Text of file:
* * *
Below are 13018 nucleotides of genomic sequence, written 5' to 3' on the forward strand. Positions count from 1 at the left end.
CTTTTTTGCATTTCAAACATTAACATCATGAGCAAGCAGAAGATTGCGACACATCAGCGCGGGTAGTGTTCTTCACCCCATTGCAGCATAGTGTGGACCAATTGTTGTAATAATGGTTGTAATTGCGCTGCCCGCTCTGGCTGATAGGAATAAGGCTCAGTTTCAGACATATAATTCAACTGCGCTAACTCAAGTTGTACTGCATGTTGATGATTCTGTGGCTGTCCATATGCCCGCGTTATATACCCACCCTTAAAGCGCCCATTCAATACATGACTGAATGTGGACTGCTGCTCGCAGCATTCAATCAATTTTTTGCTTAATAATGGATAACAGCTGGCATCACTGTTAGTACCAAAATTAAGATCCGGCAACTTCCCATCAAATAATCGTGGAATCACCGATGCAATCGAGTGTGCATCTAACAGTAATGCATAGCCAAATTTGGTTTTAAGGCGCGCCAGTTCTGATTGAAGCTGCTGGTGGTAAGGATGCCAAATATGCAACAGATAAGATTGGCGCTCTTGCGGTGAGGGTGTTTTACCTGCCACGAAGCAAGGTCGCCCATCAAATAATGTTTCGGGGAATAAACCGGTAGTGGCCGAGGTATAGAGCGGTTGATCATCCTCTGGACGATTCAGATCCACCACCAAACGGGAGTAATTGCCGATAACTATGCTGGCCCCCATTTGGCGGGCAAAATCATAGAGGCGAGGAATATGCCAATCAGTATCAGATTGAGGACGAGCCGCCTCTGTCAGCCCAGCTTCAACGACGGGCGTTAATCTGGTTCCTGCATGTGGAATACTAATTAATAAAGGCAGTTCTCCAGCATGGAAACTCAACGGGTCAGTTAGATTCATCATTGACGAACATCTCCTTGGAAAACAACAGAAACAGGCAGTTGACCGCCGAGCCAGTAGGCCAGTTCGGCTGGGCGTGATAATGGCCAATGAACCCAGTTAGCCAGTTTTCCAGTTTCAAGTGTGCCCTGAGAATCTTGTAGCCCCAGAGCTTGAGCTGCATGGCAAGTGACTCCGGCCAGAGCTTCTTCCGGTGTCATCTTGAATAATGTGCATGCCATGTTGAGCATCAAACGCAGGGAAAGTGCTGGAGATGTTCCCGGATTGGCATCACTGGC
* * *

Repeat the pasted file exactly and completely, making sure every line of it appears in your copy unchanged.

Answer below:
Below are 13018 nucleotides of genomic sequence, written 5' to 3' on the forward strand. Positions count from 1 at the left end.
CTTTTTTGCATTTCAAACATTAACATCATGAGCAAGCAGAAGATTGCGACACATCAGCGCGGGTAGTGTTCTTCACCCCATTGCAGCATAGTGTGGACCAATTGTTGTAATAATGGTTGTAATTGCGCTGCCCGCTCTGGCTGATAGGAATAAGGCTCAGTTTCAGACATATAATTCAACTGCGCTAACTCAAGTTGTACTGCATGTTGATGATTCTGTGGCTGTCCATATGCCCGCGTTATATACCCACCCTTAAAGCGCCCATTCAATACATGACTGAATGTGGACTGCTGCTCGCAGCATTCAATCAATTTTTTGCTTAATAATGGATAACAGCTGGCATCACTGTTAGTACCAAAATTAAGATCCGGCAACTTCCCATCAAATAATCGTGGAATCACCGATGCAATCGAGTGTGCATCTAACAGTAATGCATAGCCAAATTTGGTTTTAAGGCGCGCCAGTTCTGATTGAAGCTGCTGGTGGTAAGGATGCCAAATATGCAACAGATAAGATTGGCGCTCTTGCGGTGAGGGTGTTTTACCTGCCACGAAGCAAGGTCGCCCATCAAATAATGTTTCGGGGAATAAACCGGTAGTGGCCGAGGTATAGAGCGGTTGATCATCCTCTGGACGATTCAGATCCACCACCAAACGGGAGTAATTGCCGATAACTATGCTGGCCCCCATTTGGCGGGCAAAATCATAGAGGCGAGGAATATGCCAATCAGTATCAGATTGAGGACGAGCCGCCTCTGTCAGCCCAGCTTCAACGACGGGCGTTAATCTGGTTCCTGCATGTGGAATACTAATTAATAAAGGCAGTTCTCCAGCATGGAAACTCAACGGGTCAGTTAGATTCATCATTGACGAACATCTCCTTGGAAAACAACAGAAACAGGCAGTTGACCGCCGAGCCAGTAGGCCAGTTCGGCTGGGCGTGATAATGGCCAATGAACCCAGTTAGCCAGTTTTCCAGTTTCAAGTGTGCCCTGAGAATCTTGTAGCCCCAGAGCTTGAGCTGCATGGCAAGTGACTCCGGCCAGAGCTTCTTCCGGTGTCATCTTGAATAATGTGCATGCCATGTTGAGCATCAAACGCAGGGAAAGTGCTGGAGATGTTCCCGGATTGGCATCACTGGC